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Re: government eavesdropping
- From: Valdis.Kletnieks
- Date: Fri Feb 25 01:42:12 2000
On Thu, 24 Feb 2000 23:03:44 EST, Brian Wallingford said:
> Specifically, what have Merit, and presumably yourself done that any
> reasonably clued ISP hasn't? Aside from responsible subneting, and
> standard non-intrusive filtering, what can be done? It seems to me that
> beyond that, the burden of safeguarding data falls on the end-user.
Sorry to preach to the choir, but... ;)
"reasonably clued" seems to be too much to ask from far too many ISPs.
Smurf came along in what, 1996? And www.pulltheplug.com and www.netscan.org
both are finding enough networks STILL vulnerable that they find it
interesting to tabulate.
The guys at pulltheplug.com found an x.x.131.63 address that returned
1,924 replies on a PING. Truly scary, that many hosts on a /26 ;) I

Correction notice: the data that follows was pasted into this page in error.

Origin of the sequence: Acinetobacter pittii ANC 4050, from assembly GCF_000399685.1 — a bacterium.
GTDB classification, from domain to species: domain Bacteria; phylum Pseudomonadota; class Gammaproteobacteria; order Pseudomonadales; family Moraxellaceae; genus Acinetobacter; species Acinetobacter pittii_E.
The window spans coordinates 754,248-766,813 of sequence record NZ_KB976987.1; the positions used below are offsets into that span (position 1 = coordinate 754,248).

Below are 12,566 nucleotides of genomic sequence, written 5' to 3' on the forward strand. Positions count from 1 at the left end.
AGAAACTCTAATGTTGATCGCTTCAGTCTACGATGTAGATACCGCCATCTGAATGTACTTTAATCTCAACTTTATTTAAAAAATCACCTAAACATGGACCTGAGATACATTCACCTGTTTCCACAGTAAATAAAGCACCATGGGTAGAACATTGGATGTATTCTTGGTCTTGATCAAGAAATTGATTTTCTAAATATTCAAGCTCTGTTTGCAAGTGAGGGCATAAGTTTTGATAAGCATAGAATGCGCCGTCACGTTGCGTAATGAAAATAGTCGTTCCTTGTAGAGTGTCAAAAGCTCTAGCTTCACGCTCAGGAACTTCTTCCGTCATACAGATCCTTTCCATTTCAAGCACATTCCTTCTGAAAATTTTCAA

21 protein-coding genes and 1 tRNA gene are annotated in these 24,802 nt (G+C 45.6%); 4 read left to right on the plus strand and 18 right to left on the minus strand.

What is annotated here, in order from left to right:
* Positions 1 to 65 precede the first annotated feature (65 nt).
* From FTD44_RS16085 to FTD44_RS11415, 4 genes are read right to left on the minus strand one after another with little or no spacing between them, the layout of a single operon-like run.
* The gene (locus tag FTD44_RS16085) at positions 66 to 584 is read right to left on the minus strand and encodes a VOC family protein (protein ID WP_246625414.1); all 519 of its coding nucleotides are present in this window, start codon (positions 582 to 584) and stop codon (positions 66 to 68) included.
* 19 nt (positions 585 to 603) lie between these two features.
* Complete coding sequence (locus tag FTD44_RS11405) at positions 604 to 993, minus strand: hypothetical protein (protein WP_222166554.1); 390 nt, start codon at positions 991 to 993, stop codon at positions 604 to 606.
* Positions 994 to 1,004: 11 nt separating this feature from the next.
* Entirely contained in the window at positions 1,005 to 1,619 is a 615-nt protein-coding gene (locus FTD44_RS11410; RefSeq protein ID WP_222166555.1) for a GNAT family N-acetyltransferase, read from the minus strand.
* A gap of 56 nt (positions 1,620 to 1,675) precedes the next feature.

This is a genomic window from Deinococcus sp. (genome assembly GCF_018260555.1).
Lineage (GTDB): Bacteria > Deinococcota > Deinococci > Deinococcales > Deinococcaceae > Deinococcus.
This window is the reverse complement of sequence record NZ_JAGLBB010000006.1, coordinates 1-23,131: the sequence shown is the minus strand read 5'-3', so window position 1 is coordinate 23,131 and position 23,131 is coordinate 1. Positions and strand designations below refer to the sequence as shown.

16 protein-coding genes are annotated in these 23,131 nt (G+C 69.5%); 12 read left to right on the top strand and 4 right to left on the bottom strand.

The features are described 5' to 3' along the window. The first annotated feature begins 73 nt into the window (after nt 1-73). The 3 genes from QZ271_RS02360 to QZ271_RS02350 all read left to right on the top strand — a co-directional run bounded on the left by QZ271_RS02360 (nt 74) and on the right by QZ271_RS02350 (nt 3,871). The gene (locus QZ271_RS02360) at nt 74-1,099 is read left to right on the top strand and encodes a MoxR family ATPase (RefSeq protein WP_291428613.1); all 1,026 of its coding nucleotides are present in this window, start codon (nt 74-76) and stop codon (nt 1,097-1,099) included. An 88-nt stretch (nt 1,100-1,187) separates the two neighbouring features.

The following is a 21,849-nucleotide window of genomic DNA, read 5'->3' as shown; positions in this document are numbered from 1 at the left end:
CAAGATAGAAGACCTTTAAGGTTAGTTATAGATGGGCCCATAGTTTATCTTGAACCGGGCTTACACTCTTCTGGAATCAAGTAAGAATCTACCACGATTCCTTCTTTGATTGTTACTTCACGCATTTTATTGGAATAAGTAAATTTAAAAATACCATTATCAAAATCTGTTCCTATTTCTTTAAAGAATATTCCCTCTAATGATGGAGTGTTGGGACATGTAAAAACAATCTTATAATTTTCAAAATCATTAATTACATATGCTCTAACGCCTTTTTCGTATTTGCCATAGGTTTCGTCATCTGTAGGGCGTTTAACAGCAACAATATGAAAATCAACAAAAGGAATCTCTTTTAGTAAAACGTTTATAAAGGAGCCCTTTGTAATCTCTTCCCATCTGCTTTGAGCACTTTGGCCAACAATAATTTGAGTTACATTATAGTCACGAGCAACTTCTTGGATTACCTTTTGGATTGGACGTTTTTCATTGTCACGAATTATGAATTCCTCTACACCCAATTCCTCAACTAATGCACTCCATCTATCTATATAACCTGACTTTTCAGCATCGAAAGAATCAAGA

truly hope that something is SERIOUSLY broken in pulltheplug's
methodology, except... For bonus points, trying to 'dig' for the SOA
for the PTR zone gets a 'servfail', although the x.x.130.x and
x.x.132.x PTR SOA's map to the same ns.<nameremoved>.net machine.
You have to get down to 53rd on pulltheplug's list before you get to
under 200 replies. And the guy hasn't started on arin/ripe/apnic
allocated space yet.
If ISPs and users had clues, we wouldn't have as big a potential
DDoS problem. Oh, and this just in:
The network staff at JMU (a university up the road from us) have
found an in-the-wild Windows trin00. Details at:
And there's an estimate 76M hosts on the Internet. Probably 80%
of them are Windows. It's gonna be a LONG summer, guys....
Operating Systems Analyst